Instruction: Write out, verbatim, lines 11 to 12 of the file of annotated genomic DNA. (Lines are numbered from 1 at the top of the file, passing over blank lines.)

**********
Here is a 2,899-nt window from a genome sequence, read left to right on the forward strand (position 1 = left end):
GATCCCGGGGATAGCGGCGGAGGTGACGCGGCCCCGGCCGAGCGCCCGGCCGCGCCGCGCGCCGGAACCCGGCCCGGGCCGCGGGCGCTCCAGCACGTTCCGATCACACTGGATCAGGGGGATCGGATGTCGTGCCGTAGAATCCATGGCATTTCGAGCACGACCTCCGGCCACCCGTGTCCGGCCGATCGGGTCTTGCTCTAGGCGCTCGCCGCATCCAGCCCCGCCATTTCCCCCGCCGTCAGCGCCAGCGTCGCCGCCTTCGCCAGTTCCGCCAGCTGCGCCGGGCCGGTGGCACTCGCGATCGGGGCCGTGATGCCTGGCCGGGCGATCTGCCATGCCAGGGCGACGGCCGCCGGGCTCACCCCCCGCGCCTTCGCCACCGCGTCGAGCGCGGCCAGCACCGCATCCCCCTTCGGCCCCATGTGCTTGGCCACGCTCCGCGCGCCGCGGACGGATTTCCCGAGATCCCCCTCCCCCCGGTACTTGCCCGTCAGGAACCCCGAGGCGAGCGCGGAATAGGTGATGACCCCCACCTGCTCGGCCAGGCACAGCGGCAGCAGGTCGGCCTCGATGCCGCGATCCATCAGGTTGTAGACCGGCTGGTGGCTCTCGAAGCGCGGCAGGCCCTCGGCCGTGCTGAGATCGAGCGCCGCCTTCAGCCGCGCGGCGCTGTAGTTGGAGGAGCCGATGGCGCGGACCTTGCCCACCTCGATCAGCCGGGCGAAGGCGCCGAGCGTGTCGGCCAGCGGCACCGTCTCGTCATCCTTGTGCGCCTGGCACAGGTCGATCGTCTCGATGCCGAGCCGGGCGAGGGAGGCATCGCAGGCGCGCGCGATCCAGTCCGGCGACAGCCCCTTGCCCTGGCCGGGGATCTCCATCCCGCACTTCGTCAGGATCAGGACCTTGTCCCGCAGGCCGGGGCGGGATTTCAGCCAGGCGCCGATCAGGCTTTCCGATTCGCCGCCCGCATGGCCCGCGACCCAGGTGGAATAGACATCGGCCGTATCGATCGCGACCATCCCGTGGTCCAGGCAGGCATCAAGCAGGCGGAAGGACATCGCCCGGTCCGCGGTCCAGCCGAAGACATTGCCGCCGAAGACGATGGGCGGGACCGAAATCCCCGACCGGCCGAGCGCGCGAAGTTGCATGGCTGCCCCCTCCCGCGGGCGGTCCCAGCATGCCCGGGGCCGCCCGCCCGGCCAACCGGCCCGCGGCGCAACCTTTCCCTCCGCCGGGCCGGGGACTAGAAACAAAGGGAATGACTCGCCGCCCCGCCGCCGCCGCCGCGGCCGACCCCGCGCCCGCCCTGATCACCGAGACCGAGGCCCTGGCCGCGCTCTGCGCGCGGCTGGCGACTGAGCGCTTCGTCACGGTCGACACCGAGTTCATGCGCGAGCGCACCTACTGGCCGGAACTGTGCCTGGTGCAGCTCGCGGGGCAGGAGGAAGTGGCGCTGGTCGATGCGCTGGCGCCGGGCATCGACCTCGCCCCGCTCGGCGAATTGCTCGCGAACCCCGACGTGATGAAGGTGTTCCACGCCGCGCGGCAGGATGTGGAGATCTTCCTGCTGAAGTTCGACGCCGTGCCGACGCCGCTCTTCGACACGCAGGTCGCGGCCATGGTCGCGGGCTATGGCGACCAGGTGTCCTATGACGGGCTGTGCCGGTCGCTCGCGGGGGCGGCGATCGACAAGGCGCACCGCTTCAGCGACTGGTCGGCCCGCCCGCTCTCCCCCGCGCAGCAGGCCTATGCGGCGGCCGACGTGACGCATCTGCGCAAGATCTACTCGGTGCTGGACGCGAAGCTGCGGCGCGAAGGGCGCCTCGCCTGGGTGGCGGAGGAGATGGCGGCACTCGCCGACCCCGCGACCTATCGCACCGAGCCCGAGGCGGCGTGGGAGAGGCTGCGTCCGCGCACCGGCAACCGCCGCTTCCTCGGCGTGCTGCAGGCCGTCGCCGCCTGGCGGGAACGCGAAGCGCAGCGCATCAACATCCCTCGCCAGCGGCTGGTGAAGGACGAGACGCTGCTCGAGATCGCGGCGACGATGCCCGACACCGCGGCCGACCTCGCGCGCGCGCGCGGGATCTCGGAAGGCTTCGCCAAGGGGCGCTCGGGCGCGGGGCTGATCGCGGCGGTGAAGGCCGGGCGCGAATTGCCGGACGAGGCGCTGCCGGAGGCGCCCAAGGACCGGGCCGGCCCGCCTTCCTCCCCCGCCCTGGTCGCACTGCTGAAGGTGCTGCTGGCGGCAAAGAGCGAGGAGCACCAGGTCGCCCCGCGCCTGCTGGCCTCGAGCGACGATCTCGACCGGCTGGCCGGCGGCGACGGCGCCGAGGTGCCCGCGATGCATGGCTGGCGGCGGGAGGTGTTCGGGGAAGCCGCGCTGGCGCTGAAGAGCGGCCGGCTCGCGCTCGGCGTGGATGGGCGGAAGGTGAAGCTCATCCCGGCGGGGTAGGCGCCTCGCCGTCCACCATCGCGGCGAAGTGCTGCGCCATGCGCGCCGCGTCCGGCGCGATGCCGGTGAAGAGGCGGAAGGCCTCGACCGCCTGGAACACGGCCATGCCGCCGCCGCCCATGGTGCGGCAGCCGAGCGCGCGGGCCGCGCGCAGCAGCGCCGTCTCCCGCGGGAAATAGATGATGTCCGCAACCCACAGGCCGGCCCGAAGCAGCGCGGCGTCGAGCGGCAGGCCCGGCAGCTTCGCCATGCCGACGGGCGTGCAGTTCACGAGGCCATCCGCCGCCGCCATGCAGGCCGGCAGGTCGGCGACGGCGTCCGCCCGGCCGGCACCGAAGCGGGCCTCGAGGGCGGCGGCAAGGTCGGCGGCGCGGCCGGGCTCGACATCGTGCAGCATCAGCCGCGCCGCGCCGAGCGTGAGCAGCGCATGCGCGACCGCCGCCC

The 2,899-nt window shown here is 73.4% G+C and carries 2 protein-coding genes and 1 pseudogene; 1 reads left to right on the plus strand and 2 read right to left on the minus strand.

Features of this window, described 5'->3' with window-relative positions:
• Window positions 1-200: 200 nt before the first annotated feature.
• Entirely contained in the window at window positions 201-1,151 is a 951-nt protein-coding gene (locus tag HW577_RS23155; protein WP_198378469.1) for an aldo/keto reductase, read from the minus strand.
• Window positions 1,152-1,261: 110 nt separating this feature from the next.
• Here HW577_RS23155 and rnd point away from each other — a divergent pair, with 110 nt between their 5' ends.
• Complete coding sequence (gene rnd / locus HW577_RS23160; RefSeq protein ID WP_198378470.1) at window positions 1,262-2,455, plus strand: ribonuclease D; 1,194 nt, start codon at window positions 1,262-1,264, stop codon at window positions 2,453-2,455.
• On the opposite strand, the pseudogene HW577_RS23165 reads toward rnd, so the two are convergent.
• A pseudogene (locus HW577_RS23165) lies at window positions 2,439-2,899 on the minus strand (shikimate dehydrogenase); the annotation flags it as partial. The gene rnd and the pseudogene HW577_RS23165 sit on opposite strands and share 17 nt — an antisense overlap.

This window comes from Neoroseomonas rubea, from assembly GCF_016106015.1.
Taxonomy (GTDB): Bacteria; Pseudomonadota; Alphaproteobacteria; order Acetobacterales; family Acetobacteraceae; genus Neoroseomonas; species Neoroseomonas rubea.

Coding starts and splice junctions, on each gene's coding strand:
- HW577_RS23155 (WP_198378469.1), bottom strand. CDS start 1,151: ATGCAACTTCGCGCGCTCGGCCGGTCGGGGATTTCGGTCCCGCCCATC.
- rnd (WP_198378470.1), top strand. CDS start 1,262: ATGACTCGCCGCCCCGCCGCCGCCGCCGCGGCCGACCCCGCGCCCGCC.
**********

• A pseudogene (locus HW577_RS23165) lies at window positions 2,439-2,899 on the minus strand (shikimate dehydrogenase); the annotation flags it as partial. The gene rnd and the pseudogene HW577_RS23165 sit on opposite strands and share 17 nt — an antisense overlap.

This window comes from Neoroseomonas rubea, from assembly GCF_016106015.1.